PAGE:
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Death from the skies! : these are the ways the world will end
Philip Plait
Adult Nonfiction QB638.8 .P53 2008

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From Publishers' Weekly:

Plait, an astronomer and author of the popular Web site, presents in loving detail the many, many ways the human race could die, from temperature extremes and poisonous atmosphere to asteroid impacts and supernovae explosions. Such a state of destruction existed some 65 million years ago, when a giant meteoroid struck Earth, sending up so much flaming debris that the whole planet caught fire and the dinosaurs were wiped out. Solar flare activity could bring on another Ice Age. Worse yet would be a gamma ray burster, a collapsed star whose radiation would be comparable to detonating a one-megaton nuclear bomb over every square mile of the planet. Plait discusses insatiable black holes, the death of the Sun and cannibal galaxies--including our own. Balancing his doomsday scenarios with enthusiastic and clear explanations of the science behind each, Plait offers a surprisingly educational and enjoyable astronomical horror show, including a table listing the extremely low odds of each event occurring. He gives readers a good scare, and then puts it in context. Illus. (Oct. 20) (c) Copyright PWxyz, LLC. All rights reserved All rights reserved.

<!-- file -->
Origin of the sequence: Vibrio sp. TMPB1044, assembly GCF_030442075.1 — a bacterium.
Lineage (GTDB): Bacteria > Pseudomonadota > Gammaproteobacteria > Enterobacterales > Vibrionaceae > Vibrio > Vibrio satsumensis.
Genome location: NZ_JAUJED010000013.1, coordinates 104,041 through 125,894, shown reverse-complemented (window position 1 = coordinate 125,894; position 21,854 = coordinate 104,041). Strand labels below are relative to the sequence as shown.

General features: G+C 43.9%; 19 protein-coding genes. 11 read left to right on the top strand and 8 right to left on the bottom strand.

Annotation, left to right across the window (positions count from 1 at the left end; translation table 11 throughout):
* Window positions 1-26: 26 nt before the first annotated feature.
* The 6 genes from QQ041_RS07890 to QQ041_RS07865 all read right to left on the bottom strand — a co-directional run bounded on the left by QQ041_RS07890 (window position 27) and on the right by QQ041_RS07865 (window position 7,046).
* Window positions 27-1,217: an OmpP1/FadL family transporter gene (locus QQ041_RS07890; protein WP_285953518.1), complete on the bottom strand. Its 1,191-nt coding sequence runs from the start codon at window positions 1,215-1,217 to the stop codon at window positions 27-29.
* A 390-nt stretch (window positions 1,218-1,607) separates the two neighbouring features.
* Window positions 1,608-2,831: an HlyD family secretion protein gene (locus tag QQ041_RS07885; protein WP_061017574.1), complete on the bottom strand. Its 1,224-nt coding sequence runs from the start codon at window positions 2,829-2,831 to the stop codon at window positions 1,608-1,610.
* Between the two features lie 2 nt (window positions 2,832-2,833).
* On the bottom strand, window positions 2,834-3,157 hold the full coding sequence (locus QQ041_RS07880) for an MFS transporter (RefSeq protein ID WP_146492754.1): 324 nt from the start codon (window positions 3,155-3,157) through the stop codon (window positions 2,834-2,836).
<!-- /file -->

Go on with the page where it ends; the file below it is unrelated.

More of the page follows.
From Library Journal:

Plait (Bad Astronomy) runs the popular blog and is a former astronomy professor. Here, he describes the myriad ways that astronomical events could end life on Earth. These include comet and asteroid impacts, massive solar flares, supernova explosions, gamma-ray bursts, black holes, diseases of extraterrestrial origin, the eventual death of the sun, and the wobbly orbit of the sun around our galaxy that could expose us to cosmic rays. Plait does not sensationalize our planet's demise and admits that only the death of the sun--and eventually the universe--is certain. His keen ability to select the best analogies makes difficult cosmological concepts clear, and his witty prose makes for a good read. Plait even outlines a scheme to save Earth when the sun eventually becomes a red giant--by using gravity assists to move the planet farther out in the solar system. Untold eons from now, the universe will be empty and dark and even matter will decay, leaving nothing. Highly recommended for all popular science collections in public and academic libraries.--Jeffrey Beall, Univ. of Colorado Denver Lib. (c) Copyright 2010. Library Journals LLC, a wholly owned subsidiary of Media Source, Inc. No redistribution permitted.

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